While anecdotal reports seem to indicate that divorce is on the rise because of the current economic situation, Fresno County, California and Comanche County, Oklahoma are both reporting a substantial drop in the number of divorce filings this year. According to data published by the county, Miami-Dade County, in Florida, was experiencing an eighteen percent drop in divorce filings in the first half of this year as compared to 2007.
It seems logical that as financial markets drop and couples face tighter finances, divorce filings will rise. After all, squabbles over finances are often the main cause of marital dissolution. Issues in a marriage involving money which may have been simmering under the surface, will likely boil over when the pressure of the economy bears down and money gets tight. Following logic, one would think that the number of fights over money would increase and the number of couples separating and divorcing would increase.
Why then are so many areas experiencing a drop in divorce filings? One reason may be that couples can not afford legal representation in the current economic market. The thought of paying an attorney when it has become increasingly difficult to meet basic obligations may be unappealing. In addition, couples may not have the financial ability right now to split their existing household into two. It is clearly cheaper to stay together in one household than to support two households. Finally, the thought of dividing assets between spouses when those assets have dropped so substantially in value over the past year may be less appealing than remaining together and keeping the entire asset. Individuals may have to get over the shock of watching the market claim almost half of a retirement account before they are ready to address the shock of having to distribute half of the remaining balance of that account to their spouse. The thought of selling a house incident to a divorce was a much easier pill to swallow when there were potential proceeds associated with the sale and there was some confidence that the parties would each be able to obtain a mortgage to purchase separate homes following the divorce. But with the drop in home prices and the instability in the mortgage market, staying put may make more sense.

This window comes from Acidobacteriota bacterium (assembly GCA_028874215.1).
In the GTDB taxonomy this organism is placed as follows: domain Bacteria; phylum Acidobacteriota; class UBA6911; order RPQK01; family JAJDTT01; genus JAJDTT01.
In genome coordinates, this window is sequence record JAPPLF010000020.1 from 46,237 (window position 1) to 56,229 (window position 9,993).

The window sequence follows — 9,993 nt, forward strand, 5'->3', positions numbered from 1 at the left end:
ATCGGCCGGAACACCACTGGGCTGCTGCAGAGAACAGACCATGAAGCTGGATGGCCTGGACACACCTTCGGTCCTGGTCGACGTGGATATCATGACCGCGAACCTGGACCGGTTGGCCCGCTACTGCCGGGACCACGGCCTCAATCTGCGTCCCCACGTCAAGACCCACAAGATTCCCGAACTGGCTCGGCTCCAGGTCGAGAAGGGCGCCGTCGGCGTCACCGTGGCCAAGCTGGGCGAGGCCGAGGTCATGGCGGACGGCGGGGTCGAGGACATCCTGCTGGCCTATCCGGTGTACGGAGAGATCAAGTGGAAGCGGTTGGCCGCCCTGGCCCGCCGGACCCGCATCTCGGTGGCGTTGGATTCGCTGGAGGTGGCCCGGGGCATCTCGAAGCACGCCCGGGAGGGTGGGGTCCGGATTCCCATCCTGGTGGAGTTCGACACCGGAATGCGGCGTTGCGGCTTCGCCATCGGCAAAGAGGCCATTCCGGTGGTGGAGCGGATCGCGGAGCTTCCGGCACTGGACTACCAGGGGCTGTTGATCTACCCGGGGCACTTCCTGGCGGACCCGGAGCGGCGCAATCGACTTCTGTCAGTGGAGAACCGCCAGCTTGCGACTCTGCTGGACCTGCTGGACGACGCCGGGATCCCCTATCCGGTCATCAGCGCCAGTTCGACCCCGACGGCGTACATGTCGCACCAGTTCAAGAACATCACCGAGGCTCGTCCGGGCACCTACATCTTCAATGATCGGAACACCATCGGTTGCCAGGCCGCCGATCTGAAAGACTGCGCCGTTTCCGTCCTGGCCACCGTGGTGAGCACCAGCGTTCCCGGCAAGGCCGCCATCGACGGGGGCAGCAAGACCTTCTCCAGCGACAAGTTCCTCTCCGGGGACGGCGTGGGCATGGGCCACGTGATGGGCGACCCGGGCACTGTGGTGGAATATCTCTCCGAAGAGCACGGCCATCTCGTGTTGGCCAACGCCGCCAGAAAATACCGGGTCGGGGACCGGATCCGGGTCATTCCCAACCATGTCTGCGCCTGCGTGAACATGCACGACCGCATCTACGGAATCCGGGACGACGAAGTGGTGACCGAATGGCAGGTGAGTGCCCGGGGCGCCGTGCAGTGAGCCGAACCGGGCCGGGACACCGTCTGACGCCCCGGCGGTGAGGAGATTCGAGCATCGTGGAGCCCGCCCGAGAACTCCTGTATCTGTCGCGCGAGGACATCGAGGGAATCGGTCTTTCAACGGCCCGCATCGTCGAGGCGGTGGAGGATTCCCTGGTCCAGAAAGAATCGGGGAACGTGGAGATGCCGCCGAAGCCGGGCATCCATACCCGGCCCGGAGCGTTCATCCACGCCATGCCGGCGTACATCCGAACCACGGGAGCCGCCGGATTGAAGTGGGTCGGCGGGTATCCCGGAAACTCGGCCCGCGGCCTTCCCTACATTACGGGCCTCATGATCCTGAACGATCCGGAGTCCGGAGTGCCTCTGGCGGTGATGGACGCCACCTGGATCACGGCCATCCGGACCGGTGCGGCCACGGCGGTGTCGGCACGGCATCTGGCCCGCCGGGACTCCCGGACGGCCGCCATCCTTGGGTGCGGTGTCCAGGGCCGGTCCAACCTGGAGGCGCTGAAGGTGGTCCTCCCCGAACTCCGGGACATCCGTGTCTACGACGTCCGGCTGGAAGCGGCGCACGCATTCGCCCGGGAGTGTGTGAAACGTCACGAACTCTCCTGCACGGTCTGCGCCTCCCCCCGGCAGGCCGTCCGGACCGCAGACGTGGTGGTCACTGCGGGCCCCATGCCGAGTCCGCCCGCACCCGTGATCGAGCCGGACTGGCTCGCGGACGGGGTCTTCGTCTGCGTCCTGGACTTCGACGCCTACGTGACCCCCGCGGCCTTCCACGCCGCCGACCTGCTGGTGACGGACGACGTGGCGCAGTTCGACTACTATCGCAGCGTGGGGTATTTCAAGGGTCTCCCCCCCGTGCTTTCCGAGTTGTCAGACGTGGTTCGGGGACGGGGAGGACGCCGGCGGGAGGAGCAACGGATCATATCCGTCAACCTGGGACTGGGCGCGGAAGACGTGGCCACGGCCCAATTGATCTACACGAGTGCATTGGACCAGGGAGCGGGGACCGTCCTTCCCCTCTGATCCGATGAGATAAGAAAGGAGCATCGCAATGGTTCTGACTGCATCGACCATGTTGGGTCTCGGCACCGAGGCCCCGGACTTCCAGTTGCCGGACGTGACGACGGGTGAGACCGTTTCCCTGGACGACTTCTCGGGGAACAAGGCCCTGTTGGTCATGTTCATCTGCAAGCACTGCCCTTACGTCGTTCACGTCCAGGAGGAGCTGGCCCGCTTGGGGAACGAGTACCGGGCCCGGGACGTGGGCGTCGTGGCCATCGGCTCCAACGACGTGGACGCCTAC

Yet Pennsylvania seems to buck both trends, seeing neither a steep increase or decrease in divorces in hard economic times. The statistics published by the Pennsylvania Department of Health, Bureau of Health Statistics and Research show an almost steady number of divorces in the state each year.